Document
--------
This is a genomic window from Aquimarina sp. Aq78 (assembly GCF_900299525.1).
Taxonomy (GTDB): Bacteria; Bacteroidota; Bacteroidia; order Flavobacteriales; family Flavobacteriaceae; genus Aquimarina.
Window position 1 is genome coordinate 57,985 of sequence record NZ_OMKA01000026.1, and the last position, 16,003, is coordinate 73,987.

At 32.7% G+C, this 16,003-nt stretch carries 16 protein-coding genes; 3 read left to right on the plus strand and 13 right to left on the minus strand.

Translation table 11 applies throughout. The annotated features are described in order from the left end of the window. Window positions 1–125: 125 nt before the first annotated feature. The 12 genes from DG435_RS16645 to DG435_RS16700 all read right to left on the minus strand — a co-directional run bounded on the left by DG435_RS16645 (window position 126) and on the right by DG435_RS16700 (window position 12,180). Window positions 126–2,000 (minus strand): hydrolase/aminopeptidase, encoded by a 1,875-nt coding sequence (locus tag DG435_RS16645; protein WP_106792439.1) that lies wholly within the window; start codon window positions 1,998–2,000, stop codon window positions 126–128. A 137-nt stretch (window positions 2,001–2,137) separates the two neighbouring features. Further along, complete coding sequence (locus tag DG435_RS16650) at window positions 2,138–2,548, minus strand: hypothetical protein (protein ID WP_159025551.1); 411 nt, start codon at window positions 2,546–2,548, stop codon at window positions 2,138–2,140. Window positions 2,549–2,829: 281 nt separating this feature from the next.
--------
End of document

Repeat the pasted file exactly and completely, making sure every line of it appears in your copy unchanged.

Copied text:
This is a genomic window from Aquimarina sp. Aq78 (assembly GCF_900299525.1).
Taxonomy (GTDB): Bacteria; Bacteroidota; Bacteroidia; order Flavobacteriales; family Flavobacteriaceae; genus Aquimarina.
Window position 1 is genome coordinate 57,985 of sequence record NZ_OMKA01000026.1, and the last position, 16,003, is coordinate 73,987.

At 32.7% G+C, this 16,003-nt stretch carries 16 protein-coding genes; 3 read left to right on the plus strand and 13 right to left on the minus strand.

Translation table 11 applies throughout. The annotated features are described in order from the left end of the window. Window positions 1–125: 125 nt before the first annotated feature. The 12 genes from DG435_RS16645 to DG435_RS16700 all read right to left on the minus strand — a co-directional run bounded on the left by DG435_RS16645 (window position 126) and on the right by DG435_RS16700 (window position 12,180). Window positions 126–2,000 (minus strand): hydrolase/aminopeptidase, encoded by a 1,875-nt coding sequence (locus tag DG435_RS16645; protein WP_106792439.1) that lies wholly within the window; start codon window positions 1,998–2,000, stop codon window positions 126–128. A 137-nt stretch (window positions 2,001–2,137) separates the two neighbouring features. Further along, complete coding sequence (locus tag DG435_RS16650) at window positions 2,138–2,548, minus strand: hypothetical protein (protein ID WP_159025551.1); 411 nt, start codon at window positions 2,546–2,548, stop codon at window positions 2,138–2,140. Window positions 2,549–2,829: 281 nt separating this feature from the next.